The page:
An easy thing to try if you don’t want to replace the toilet is to scrape out that harness along those openings with a screwdriver or similar object. Just be careful, it is easy to damage a toilet! Often this can really help to revive an old toilet if you are looking to get a bit more life out of it. This is a sign that the toilet is nearing the end of its life though as the pathways that lead to these openings will be slowly plugging off as well, and it isn’t very practical to clean these.

Something to consider with toilets is that you get what you pay for. There is a vast range in toilet quality available ranging from poor to excellent so it is important to remember that not all toilets were created equal so be sure to do some research or ask for a professional opinion so you don’t end up buying a dud!

Make Sure You Know How To Use Your Toilet

Ok, I’ll admit this sounds silly, but lots of folks aren’t using their toilet right!

The problem that often arises is that some toilets require that you hold down the flush lever until the water is running at full velocity while some simply need to be pressed and released. If the toilet requires that the flush handle (or button) be held and it doesn’t happen, you’ll be in for a pretty sad flush which often ends up causing clogs.

You don’t need an instruction manual to figure this one out, just flush and hold once and then flush with a quick press next time and you’ll know what type you have.

How To Keep Drains Clear On The Outside Of Your Home

In some instances you might have drains to worry about outside of your home as well.

Regular maintenance doesn't only apply to the inside of your house. If you have a swimming pool or other drains on your property you should pay attention to them.

Not only will this keep your property looking its best but can prevent major repairs being needed in the future.

Preventing A Pool Drain Clog

Your swimming pool has its own drain called a skimmer.

This skimmer collects any debris that falls in the pool to keep the main swimming area beautiful and clean.

Depending on where you live you will want to clean the skimmer often. If you have a screened in patio and not much falls in the pool you can check the skimmer once a week.

If you have a lot of debris that falls in the pool you'll want to check it every couple of days. This drain makes sure the water keeps circulating into the cleaning pump. If the skimmer is clogged it means the pump won't be effective and can make your pool dirty.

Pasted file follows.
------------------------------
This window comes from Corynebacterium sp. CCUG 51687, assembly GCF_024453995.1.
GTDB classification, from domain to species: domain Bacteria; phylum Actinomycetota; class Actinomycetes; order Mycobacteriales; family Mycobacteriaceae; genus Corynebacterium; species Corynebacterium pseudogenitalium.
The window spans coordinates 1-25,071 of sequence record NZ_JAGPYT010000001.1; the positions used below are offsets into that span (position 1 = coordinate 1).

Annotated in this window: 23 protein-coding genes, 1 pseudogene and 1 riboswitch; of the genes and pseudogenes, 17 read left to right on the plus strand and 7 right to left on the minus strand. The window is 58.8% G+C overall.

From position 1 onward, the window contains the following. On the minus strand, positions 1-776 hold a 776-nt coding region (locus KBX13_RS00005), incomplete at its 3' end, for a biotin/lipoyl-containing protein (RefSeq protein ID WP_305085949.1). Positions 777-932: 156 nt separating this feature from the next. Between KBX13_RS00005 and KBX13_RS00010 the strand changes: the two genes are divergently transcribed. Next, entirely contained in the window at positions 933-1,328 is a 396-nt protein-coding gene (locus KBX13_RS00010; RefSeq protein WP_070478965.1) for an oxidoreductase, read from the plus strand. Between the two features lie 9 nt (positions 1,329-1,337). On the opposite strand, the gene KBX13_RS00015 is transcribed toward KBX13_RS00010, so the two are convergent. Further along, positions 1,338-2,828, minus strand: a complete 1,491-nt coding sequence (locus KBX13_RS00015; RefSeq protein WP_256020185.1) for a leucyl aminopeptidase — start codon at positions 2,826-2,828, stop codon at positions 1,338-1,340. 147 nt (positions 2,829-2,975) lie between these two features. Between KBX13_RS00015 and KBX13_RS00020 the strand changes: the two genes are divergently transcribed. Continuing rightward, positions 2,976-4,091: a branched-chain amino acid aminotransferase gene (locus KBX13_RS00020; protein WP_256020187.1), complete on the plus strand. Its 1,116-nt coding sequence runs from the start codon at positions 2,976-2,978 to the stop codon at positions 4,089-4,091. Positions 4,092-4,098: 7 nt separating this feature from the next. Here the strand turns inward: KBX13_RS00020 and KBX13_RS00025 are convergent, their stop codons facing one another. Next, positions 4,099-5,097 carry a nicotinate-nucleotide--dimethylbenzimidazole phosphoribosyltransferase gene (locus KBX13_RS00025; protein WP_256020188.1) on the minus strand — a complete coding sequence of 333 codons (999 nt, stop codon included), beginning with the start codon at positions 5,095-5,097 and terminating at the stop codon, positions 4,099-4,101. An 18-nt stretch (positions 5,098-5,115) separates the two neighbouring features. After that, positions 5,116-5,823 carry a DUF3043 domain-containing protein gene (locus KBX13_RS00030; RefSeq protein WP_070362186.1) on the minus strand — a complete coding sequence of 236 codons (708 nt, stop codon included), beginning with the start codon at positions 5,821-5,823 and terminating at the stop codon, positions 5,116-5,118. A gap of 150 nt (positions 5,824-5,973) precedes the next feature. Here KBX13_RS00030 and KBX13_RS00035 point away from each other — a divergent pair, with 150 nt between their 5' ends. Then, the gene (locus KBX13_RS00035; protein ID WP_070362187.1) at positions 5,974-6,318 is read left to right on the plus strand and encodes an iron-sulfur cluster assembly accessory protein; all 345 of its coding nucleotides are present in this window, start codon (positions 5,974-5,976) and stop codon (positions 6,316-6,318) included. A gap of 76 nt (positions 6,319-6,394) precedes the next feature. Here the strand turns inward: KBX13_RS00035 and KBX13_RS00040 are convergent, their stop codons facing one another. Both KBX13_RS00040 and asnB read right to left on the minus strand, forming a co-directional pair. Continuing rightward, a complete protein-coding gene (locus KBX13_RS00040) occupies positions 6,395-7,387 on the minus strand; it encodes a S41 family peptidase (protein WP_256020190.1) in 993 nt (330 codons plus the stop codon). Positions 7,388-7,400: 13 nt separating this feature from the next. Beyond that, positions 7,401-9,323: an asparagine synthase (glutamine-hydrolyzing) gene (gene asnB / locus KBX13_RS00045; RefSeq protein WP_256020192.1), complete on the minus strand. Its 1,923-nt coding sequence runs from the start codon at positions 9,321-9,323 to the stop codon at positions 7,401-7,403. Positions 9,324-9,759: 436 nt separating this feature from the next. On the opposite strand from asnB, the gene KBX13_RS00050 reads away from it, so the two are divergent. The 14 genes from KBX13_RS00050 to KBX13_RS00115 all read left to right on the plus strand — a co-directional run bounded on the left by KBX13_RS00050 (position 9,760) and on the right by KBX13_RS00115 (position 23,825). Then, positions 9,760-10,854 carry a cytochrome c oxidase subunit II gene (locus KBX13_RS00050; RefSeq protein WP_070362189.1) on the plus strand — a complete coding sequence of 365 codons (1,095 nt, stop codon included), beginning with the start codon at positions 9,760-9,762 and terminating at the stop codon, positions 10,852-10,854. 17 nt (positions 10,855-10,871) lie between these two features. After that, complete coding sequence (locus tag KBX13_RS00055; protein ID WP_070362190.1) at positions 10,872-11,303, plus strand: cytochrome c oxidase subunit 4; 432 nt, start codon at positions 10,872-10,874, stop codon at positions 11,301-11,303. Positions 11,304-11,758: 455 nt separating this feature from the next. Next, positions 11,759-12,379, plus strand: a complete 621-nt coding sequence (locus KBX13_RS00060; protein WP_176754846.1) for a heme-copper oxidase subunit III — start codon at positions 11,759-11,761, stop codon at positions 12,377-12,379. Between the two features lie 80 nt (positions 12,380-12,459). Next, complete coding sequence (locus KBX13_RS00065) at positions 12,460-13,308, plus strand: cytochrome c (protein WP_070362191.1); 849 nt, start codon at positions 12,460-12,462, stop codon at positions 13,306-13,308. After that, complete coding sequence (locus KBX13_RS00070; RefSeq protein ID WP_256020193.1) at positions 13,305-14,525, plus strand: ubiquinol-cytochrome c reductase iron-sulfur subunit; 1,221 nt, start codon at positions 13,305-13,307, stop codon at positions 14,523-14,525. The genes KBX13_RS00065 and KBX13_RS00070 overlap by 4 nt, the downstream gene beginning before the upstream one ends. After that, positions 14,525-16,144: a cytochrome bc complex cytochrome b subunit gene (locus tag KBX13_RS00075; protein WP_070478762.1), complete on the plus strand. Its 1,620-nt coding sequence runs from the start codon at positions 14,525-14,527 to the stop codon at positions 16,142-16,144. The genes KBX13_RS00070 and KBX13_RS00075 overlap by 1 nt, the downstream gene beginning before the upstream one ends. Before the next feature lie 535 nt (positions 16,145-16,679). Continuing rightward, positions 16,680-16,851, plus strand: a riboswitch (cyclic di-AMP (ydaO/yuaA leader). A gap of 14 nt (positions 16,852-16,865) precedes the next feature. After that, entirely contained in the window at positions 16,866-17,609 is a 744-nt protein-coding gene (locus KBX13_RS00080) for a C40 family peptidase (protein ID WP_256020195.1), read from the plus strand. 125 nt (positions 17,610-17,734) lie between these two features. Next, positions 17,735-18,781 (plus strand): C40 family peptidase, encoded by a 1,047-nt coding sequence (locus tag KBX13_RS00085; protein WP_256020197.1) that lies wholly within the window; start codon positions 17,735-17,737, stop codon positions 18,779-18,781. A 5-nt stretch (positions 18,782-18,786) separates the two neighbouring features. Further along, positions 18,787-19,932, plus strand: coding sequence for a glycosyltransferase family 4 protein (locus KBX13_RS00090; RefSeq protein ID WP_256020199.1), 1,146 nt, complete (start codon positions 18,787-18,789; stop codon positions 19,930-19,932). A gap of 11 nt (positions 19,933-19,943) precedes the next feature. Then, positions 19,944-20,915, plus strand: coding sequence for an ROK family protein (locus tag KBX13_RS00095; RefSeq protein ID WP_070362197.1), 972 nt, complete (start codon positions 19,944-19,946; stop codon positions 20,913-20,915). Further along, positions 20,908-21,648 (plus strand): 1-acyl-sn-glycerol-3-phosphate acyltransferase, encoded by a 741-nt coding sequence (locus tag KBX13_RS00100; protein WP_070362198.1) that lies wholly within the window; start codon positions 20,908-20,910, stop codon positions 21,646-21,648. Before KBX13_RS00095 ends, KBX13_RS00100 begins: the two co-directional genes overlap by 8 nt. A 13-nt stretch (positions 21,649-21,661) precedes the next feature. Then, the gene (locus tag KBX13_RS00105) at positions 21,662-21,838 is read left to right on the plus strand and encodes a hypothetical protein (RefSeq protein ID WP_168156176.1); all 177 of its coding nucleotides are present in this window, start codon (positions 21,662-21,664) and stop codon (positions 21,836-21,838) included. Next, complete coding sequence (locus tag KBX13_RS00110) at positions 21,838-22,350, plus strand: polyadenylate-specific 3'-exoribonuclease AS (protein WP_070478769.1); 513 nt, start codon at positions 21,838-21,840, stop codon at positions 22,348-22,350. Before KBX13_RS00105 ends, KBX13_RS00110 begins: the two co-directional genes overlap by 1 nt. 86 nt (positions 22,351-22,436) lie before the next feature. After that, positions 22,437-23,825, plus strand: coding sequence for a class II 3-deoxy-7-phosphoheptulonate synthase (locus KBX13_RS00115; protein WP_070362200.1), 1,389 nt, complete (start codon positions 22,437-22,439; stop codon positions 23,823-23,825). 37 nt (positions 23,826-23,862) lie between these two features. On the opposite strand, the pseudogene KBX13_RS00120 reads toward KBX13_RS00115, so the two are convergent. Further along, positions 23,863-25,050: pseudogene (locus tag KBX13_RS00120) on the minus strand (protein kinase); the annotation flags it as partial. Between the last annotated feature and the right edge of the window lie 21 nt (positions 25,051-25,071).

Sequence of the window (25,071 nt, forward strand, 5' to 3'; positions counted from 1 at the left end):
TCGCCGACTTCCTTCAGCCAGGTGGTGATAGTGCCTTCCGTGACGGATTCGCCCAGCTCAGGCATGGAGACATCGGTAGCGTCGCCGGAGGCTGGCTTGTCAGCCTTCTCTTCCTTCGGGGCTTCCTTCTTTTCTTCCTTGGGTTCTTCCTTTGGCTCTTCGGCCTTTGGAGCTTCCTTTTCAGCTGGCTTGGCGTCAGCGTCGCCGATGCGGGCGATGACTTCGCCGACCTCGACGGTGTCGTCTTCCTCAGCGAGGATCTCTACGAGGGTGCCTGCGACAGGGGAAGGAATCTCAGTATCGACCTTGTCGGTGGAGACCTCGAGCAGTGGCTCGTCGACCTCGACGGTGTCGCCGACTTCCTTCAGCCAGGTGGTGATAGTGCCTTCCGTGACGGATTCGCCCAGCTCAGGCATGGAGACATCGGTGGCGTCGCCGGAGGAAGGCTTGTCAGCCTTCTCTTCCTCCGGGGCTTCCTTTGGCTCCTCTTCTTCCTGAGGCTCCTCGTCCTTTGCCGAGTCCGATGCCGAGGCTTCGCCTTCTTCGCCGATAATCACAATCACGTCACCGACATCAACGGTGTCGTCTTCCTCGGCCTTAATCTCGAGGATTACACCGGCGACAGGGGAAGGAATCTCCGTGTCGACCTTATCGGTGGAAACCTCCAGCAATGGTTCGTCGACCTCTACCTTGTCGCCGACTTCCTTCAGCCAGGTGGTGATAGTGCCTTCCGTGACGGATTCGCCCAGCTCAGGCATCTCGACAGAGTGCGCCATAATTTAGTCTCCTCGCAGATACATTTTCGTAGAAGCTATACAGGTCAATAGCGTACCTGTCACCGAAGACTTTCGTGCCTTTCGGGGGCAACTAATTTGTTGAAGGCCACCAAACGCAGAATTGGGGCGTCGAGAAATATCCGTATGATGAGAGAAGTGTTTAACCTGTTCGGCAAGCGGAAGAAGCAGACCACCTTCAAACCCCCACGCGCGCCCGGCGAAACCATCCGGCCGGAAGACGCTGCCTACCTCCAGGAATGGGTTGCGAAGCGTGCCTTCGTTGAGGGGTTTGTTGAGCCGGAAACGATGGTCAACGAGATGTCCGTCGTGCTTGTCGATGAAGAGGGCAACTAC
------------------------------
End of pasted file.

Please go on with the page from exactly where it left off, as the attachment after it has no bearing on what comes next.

Just like inside the house, make sure you are cleaning out this skimmer on a regular basis. Keeping it clean will lengthen the life of your pool.

Taking Care Of Your Deck and Yard Drains

Some decks and patios have a drain for rainwater and melt. These drains collect overflows of rainwater or pool water and take the water to the main termination point. This is usually the storm or sanitary sewer in the street.

The first step to maintaining these drains is removing the grate. Using a garden hose spray down the grate and make sure it's clean and free of debris. You then want to look inside the small collection chamber under the drain.

Make sure to pull out and throw away any leaves or lawn clippings that may be trapped in there. Finally, take your hose and spray down the chamber.

Make sure the drain is flowing smoothly by leaving the hose filling the chamber and checking the termination point of the drain. You should see the water flows freely out the end.

An Ounce Of Prevention Is Worth A Pound Of Cure

Taking some simple steps around your home to prevent clogged drains can end up saving you a ton of headaches. Get the family involved and create a regular maintenance schedule for the drains around the house.

Make sure you are addressing every drain on a weekly or bi-weekly basis. Put hot water through your bathroom and kitchen drains regularly to keep them flowing smoothly.

Don't forget the drains outside your home too. These drains are there to protect big investments. Not only pools and jacuzzis but larger yard drains can prevent your home from flooding during storms and heavy rains.

Remember that even if you do everything you can to prevent a plumbing emergency they can still happen. Plumbing issues are not something you should handle yourself. It's always best to call in a professional.

Didn't prevent a clog in time and now you have a cracked or burst pipe? Read our blog here on why you shouldn't attempt that repair yourself.

Plumbing isn't something you want to try and DIY. Having an issue and want some professional insight? Contact us here and we will be happy to help.